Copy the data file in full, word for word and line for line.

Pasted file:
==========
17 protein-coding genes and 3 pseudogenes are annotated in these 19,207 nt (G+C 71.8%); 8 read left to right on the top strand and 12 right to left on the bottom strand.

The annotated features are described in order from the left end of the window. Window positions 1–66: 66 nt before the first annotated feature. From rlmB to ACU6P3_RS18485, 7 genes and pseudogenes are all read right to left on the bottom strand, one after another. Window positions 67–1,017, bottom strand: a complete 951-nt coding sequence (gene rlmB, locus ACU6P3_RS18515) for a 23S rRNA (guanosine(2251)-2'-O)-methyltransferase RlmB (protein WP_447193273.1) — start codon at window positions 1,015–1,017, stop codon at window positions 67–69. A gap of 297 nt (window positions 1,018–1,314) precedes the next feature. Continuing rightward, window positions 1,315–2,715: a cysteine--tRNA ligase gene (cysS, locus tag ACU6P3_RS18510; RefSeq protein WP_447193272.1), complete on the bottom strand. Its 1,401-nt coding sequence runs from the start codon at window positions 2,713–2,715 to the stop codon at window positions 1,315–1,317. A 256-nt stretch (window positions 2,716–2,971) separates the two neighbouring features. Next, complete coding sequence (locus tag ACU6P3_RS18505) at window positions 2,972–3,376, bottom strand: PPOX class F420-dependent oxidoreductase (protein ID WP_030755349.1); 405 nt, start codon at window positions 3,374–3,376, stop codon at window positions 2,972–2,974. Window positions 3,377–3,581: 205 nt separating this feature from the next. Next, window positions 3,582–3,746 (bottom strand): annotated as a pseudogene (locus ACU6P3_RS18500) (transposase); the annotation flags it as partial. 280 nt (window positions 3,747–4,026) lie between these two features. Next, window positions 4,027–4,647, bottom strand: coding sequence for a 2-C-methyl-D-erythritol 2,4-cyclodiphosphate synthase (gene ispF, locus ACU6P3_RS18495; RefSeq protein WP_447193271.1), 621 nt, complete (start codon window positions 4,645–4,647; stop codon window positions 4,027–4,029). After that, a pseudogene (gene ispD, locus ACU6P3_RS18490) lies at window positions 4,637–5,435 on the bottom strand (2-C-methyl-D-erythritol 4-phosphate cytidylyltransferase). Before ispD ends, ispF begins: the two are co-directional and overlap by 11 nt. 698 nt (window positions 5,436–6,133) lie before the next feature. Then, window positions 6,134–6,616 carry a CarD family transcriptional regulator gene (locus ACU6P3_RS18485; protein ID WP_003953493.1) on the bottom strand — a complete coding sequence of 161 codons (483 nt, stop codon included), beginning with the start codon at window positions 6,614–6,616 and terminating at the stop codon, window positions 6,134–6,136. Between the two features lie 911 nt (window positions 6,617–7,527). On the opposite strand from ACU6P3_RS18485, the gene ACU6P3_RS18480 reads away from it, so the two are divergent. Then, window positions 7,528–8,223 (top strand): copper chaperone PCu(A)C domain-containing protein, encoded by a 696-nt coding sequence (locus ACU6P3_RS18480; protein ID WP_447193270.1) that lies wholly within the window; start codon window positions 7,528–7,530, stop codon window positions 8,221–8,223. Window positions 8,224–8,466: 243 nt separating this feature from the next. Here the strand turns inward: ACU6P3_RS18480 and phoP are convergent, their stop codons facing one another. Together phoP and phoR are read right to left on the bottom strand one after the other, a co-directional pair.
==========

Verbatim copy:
17 protein-coding genes and 3 pseudogenes are annotated in these 19,207 nt (G+C 71.8%); 8 read left to right on the top strand and 12 right to left on the bottom strand.

The annotated features are described in order from the left end of the window. Window positions 1–66: 66 nt before the first annotated feature. From rlmB to ACU6P3_RS18485, 7 genes and pseudogenes are all read right to left on the bottom strand, one after another. Window positions 67–1,017, bottom strand: a complete 951-nt coding sequence (gene rlmB, locus ACU6P3_RS18515) for a 23S rRNA (guanosine(2251)-2'-O)-methyltransferase RlmB (protein WP_447193273.1) — start codon at window positions 1,015–1,017, stop codon at window positions 67–69. A gap of 297 nt (window positions 1,018–1,314) precedes the next feature. Continuing rightward, window positions 1,315–2,715: a cysteine--tRNA ligase gene (cysS, locus tag ACU6P3_RS18510; RefSeq protein WP_447193272.1), complete on the bottom strand. Its 1,401-nt coding sequence runs from the start codon at window positions 2,713–2,715 to the stop codon at window positions 1,315–1,317. A 256-nt stretch (window positions 2,716–2,971) separates the two neighbouring features. Next, complete coding sequence (locus tag ACU6P3_RS18505) at window positions 2,972–3,376, bottom strand: PPOX class F420-dependent oxidoreductase (protein ID WP_030755349.1); 405 nt, start codon at window positions 3,374–3,376, stop codon at window positions 2,972–2,974. Window positions 3,377–3,581: 205 nt separating this feature from the next. Next, window positions 3,582–3,746 (bottom strand): annotated as a pseudogene (locus ACU6P3_RS18500) (transposase); the annotation flags it as partial. 280 nt (window positions 3,747–4,026) lie between these two features. Next, window positions 4,027–4,647, bottom strand: coding sequence for a 2-C-methyl-D-erythritol 2,4-cyclodiphosphate synthase (gene ispF, locus ACU6P3_RS18495; RefSeq protein WP_447193271.1), 621 nt, complete (start codon window positions 4,645–4,647; stop codon window positions 4,027–4,029). After that, a pseudogene (gene ispD, locus ACU6P3_RS18490) lies at window positions 4,637–5,435 on the bottom strand (2-C-methyl-D-erythritol 4-phosphate cytidylyltransferase). Before ispD ends, ispF begins: the two are co-directional and overlap by 11 nt. 698 nt (window positions 5,436–6,133) lie before the next feature. Then, window positions 6,134–6,616 carry a CarD family transcriptional regulator gene (locus ACU6P3_RS18485; protein ID WP_003953493.1) on the bottom strand — a complete coding sequence of 161 codons (483 nt, stop codon included), beginning with the start codon at window positions 6,614–6,616 and terminating at the stop codon, window positions 6,134–6,136. Between the two features lie 911 nt (window positions 6,617–7,527). On the opposite strand from ACU6P3_RS18485, the gene ACU6P3_RS18480 reads away from it, so the two are divergent. Then, window positions 7,528–8,223 (top strand): copper chaperone PCu(A)C domain-containing protein, encoded by a 696-nt coding sequence (locus ACU6P3_RS18480; protein ID WP_447193270.1) that lies wholly within the window; start codon window positions 7,528–7,530, stop codon window positions 8,221–8,223. Window positions 8,224–8,466: 243 nt separating this feature from the next. Here the strand turns inward: ACU6P3_RS18480 and phoP are convergent, their stop codons facing one another. Together phoP and phoR are read right to left on the bottom strand one after the other, a co-directional pair.